Hydrangeas (Hydrangea spp.) offer beautiful, big blossoms in myriad hues, including white, pink, blue, and purple, that add vibrancy to the garden. These plants can bloom from spring through fall depending on the variety and geographical region where they are grown. Hydrangeas are hardy shrubs, and some even grow as vines. Although deer don't typically snack on hydrangeas, they are not deer-resistant plants. If you live in an area with a high deer population, you may need to take some measures to protect your plants.
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When Deer May Likely Graze
Hydrangeas are not likely a deer's first choice of plants to nibble, but if deer are hungry, you may find them eating hydrangea flowers, stems, and even branches. Winter is the season when you're more likely to find deer eating hydrangeas. During the colder months, food can be scarce, and it can be challenging for deer to find sufficient food, which means they'll eat whatever they can find, even your beloved hydrangeas.
Although in many areas flowers aren't in bloom in winter, deer may feast on the stems and branches. This can affect the stems and branches and interfere with the following season's blooms, so protecting them is imperative.
Measures to Protect Your Garden
There are different methods you can use to protect your garden from deer. One option is deer repellent, which can be an easy option that won't limit or alter your view of your hydrangeas. Spray a deer repellent on leaves, stems, and branches once a month, carefully reading and following the label directions. If deer are really hungry, though, a repellent may not be effective.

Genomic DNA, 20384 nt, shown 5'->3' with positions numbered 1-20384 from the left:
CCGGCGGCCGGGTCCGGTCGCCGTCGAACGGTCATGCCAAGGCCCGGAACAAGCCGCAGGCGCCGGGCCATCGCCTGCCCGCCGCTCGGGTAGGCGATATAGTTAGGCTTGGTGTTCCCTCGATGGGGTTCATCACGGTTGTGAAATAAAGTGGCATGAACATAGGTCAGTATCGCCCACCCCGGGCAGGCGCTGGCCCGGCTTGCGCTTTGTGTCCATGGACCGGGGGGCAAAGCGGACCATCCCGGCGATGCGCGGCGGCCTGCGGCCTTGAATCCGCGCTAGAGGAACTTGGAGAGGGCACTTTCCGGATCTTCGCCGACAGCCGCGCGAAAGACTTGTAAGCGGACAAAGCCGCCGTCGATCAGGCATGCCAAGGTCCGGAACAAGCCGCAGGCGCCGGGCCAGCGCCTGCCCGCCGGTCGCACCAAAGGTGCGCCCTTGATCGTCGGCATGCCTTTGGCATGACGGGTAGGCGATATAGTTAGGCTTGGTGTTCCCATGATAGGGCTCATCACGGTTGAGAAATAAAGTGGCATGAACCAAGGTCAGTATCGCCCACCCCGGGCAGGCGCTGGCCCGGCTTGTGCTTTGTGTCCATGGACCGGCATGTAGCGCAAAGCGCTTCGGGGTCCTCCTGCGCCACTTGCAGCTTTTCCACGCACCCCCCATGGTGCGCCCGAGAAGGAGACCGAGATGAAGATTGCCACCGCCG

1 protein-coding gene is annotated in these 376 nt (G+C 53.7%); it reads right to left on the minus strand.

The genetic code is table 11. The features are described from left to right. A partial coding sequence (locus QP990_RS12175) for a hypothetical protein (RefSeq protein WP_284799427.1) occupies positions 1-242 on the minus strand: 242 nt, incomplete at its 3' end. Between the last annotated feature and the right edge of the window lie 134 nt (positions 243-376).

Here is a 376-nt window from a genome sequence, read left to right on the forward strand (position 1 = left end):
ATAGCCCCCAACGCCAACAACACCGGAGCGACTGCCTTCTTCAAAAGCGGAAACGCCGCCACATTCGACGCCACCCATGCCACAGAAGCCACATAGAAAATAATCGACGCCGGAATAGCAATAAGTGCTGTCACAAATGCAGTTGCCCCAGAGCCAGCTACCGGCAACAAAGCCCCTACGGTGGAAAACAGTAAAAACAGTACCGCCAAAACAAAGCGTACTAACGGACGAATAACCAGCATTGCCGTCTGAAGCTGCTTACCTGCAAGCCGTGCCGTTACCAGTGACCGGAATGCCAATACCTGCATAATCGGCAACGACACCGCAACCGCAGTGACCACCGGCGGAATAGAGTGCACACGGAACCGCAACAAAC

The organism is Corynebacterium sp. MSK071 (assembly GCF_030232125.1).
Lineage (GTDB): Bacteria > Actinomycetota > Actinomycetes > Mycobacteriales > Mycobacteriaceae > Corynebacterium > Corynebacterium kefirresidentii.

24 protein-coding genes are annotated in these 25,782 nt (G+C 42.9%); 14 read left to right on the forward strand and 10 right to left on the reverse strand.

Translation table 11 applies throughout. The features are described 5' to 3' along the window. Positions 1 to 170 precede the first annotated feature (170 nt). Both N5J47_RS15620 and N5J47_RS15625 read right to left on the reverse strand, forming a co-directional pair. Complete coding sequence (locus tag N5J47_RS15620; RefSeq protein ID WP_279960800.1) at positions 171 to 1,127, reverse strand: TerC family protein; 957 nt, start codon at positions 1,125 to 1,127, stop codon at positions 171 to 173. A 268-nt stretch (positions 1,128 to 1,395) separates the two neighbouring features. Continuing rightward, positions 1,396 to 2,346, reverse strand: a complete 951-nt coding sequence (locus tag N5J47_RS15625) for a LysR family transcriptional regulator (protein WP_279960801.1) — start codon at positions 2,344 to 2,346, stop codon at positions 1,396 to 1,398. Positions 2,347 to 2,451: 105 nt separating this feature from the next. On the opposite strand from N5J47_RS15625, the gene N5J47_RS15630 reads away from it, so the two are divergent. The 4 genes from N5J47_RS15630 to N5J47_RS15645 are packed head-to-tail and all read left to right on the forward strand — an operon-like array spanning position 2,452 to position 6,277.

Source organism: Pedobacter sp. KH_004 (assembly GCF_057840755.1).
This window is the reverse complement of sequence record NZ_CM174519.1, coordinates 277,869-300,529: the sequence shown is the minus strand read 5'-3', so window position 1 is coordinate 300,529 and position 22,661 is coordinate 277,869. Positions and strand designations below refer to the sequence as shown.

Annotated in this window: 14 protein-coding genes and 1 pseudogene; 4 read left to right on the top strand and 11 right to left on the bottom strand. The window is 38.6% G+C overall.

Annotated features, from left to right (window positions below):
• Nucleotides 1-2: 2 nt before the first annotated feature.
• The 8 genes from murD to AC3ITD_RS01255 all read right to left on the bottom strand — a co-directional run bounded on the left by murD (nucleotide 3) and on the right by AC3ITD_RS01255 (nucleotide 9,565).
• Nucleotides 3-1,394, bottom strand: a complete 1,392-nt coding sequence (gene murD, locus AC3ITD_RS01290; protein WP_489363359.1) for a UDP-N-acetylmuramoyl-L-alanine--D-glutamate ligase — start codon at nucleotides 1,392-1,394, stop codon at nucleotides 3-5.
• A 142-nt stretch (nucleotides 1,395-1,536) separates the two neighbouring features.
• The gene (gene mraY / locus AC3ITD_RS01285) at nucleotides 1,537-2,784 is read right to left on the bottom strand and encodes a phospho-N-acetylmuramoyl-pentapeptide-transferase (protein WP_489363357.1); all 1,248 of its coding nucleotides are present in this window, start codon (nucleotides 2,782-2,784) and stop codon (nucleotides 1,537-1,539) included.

Another method is to wrap burlap around your hydrangeas to cover and protect the plants and secure it with string or twine. If you have a hydrangea tree, wrap burlap around the "trunk" or main stem, as the bark can attract deer. If you do this in winter, the benefits are twofold: keeping deer away and protecting the plants from the cold.
Placing a fence around your garden that has a minimum height of 4 feet is an option for preventing deer from enjoying a hydrangea buffet. A fence may not be aesthetically pleasing, but it can save your hydrangeas from being damaged by foraging deer. Using chicken wire attached to stakes to create a fence is a suitable option and you can not only encircle the hydrangea but also cover it overhead for additional protection.